Picture this. The phone rings, and your fellow SDR jumps with excitement and grabs the receiver. Could it be a callback? A callback is music to a SDR’s ears after spending countless hours reaching out to prospects only to get nothing but radio silence in return. OK, so back to the call—it is indeed a prospect on the other line (yes–finally!), but the prospect asks for the SDR manager’s phone number, and doesn’t ask any questions about the product. The prospect tells your colleague he is “doing him a solid”. Interesting…
Confused but hopeful, your colleague gives the prospect the phone number. The SDR manager’s phone rings a few minutes later. Turns out that “solid” was a less than comfortable conversation about what the prospect deemed an aggressive outbound approach. The SDR had emailed three times and called twice. Needless to say, there is frustration all around.
This is happening more and more in Sales Development organizations. How do we, the SDRs of an organization, do our job well without inviting animosity from the prospects we so desperately want to help?
Such is the ultimate conflict in the life of an SDR: you have to be a bit tenacious to make contact with your prospects, but when does persistence cross the line and turn into pestering? There’s a lot of grey area here. I think if we can avoid some cardinal mistakes, we have a better shot at generating a positive reaction from our prospects. What NOT to do:
1. No Impersonal Touches
As mentioned in my last blog post, I think the best way to ensure you don’t rub potential buyers the wrong way is to get personal. Personalization starts with getting simple details like names and titles right, and extends to making your outreach unique and relevant to that individual prospect. Look for details in company news pages and published content on social media to collect nuggets of information to add to your emails. This will help the prospect to see your outreach as an individual email, and not a generic send as part of a huge blast. Who reads, let alone responds, to huge email blasts?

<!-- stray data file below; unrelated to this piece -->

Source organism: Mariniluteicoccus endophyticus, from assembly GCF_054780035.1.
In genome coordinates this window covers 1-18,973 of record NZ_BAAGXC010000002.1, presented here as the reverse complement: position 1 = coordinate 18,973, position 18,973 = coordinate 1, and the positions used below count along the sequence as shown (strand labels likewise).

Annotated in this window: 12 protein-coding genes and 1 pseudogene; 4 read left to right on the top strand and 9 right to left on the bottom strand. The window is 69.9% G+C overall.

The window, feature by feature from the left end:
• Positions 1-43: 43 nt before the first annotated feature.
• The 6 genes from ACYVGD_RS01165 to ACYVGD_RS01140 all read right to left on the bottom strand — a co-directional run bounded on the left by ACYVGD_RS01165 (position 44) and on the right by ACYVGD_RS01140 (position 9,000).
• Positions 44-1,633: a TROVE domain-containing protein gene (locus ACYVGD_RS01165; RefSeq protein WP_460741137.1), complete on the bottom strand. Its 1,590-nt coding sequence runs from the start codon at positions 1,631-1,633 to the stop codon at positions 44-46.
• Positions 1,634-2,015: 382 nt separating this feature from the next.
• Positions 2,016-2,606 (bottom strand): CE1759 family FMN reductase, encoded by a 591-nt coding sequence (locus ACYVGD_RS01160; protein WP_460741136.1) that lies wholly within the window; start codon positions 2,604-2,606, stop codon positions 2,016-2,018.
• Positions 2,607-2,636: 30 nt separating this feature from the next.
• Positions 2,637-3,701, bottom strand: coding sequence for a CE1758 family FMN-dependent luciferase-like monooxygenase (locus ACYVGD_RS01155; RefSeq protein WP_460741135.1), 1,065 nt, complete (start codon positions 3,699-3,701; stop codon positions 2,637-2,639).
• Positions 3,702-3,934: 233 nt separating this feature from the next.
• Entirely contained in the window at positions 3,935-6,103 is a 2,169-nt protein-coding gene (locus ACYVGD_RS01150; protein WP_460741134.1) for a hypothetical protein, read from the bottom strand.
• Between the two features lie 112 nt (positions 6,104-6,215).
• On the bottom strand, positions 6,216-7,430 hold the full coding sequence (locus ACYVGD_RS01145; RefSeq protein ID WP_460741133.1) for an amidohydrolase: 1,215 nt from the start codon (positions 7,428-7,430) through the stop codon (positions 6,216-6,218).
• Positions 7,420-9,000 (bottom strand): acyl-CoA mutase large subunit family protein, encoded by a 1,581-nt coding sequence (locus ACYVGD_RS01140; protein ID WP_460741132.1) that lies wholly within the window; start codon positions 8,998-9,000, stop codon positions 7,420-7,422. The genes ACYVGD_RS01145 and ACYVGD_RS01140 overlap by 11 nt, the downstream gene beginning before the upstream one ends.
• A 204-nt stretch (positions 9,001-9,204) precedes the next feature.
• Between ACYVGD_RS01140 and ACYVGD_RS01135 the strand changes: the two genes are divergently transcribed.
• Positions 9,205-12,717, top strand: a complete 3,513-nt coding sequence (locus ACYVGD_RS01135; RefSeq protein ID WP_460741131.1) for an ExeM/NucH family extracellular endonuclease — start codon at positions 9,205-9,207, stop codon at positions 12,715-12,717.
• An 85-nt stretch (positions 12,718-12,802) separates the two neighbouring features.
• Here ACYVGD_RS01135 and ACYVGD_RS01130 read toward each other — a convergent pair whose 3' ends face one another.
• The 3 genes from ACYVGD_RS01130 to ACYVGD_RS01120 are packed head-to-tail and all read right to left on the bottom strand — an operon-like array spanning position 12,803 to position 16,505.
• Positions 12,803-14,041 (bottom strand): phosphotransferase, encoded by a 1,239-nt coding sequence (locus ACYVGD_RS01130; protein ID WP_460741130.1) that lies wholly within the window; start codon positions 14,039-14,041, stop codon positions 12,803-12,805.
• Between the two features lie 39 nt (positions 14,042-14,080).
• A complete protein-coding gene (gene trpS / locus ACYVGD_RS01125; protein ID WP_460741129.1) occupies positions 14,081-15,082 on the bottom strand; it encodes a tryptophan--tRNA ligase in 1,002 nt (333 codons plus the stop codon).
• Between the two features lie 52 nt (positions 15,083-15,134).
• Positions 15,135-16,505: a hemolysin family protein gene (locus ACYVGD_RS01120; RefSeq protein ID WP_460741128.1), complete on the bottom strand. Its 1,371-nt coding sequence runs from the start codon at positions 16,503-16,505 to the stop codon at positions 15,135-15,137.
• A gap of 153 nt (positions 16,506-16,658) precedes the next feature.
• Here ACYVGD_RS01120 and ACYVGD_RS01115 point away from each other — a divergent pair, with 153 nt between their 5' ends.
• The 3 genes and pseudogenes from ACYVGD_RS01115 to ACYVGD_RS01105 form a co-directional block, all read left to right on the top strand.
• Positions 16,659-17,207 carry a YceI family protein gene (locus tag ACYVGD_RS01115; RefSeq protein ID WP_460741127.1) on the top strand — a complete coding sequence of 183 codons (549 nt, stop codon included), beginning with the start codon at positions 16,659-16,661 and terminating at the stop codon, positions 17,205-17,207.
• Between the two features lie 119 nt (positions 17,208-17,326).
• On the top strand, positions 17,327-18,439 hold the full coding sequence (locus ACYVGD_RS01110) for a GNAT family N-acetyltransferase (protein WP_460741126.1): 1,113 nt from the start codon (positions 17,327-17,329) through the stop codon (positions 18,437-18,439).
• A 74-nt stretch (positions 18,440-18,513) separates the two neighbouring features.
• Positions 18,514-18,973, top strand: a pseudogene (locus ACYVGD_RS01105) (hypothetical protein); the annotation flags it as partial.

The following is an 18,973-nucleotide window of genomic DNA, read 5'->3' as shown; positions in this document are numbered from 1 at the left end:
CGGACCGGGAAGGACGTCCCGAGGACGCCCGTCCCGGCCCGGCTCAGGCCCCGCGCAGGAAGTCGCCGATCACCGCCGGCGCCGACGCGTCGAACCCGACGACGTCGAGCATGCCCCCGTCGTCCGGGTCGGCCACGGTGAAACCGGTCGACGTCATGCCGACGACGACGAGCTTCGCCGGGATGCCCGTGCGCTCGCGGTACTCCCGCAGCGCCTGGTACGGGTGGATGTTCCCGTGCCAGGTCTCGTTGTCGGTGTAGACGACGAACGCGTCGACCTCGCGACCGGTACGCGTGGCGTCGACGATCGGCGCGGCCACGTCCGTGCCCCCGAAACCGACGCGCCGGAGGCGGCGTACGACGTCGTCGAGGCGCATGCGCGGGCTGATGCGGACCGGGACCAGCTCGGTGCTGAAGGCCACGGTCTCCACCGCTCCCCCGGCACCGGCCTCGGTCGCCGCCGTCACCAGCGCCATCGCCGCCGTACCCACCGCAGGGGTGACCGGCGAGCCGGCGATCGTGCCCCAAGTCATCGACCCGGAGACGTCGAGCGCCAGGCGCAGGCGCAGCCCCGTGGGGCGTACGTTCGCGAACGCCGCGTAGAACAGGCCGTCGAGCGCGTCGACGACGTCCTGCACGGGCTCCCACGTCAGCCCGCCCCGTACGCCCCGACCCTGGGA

I also recommend avoiding fluff descriptors like “industry leader”, “cutting-edge”, and “game changer”. This kind of language should be unnecessary. Your personalized email and unique product offering should speak for itself.
2. Don’t Focus on Yourself
As amazing as we all are, sales isn’t about you. Your outreach should focus on the prospect: why you’re reaching out to her specifically, what she’s responsible for, her pains, how she can be impacted by your product offering, etc. Pitching instead of offering a helping hand is ego-centric and easy to spot. You’ll end up selling features of your product instead of the overall ROI, which does not work as well in the long run.
3. Don’t Send Too Many Touches Too Soon
This is the most obvious way to avoid coming off as spam—be patient and conscious about your outreach cadence. Space emails out a few days apart, don’t call more than two or three times a day, and don’t pitch prospects your product directly on LinkedIn. There’s nothing wrong with trying to get in contact with someone through different mediums, or even multiple times per week. If a prospect doesn’t tell you to stop contacting him, there’s no way to know whether or not he wants you to back down. Peoples’ inboxes are packed! The chance of a prospect seeing your first or even second email is very slim. On the flip side, if a prospect tells you she’s overwhelmed or not interested, it’s probably a safe to cool your jets.
Sometimes I’ll reach out to someone for months with over 20 different touches and never hear back. Sometimes I’ll reach out twice and be called out for being too pushy. The difference between persistence and pestering is thin. And the reality is that each prospect is going to feel differently about cold outreach. But as SDRs, we must strive to interact with target accounts as a means to help our prospects, not just as a means to hit quota. So go forth, cold call, and try not to bug your prospects by doing so. It is your job, after all.
The post Persistence vs. Pestering: Walking the line as an SDR appeared first on EverString.